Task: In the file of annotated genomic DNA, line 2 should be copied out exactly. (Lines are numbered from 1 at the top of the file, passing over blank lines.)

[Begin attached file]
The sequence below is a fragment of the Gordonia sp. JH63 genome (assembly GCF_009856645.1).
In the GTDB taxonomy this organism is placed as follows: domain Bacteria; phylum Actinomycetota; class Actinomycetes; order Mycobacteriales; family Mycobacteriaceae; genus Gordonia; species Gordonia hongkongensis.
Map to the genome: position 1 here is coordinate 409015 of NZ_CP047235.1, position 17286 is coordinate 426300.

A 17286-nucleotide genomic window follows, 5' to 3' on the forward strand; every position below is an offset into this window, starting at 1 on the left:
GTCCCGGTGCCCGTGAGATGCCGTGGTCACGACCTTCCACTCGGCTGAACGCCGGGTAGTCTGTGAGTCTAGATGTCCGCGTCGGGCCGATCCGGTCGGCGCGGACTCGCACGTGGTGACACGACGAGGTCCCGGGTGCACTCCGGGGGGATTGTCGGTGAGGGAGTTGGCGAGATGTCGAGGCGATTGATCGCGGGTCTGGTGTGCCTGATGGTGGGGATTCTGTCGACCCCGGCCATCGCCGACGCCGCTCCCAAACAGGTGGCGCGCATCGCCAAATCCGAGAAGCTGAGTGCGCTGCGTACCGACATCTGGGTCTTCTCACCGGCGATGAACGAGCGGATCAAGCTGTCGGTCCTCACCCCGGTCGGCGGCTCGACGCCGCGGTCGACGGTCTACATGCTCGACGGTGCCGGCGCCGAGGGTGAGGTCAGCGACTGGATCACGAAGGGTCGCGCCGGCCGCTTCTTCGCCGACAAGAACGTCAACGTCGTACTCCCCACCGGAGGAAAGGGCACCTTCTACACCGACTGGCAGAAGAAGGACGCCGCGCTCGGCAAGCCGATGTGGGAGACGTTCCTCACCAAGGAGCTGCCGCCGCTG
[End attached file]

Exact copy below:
In the GTDB taxonomy this organism is placed as follows: domain Bacteria; phylum Actinomycetota; class Actinomycetes; order Mycobacteriales; family Mycobacteriaceae; genus Gordonia; species Gordonia hongkongensis.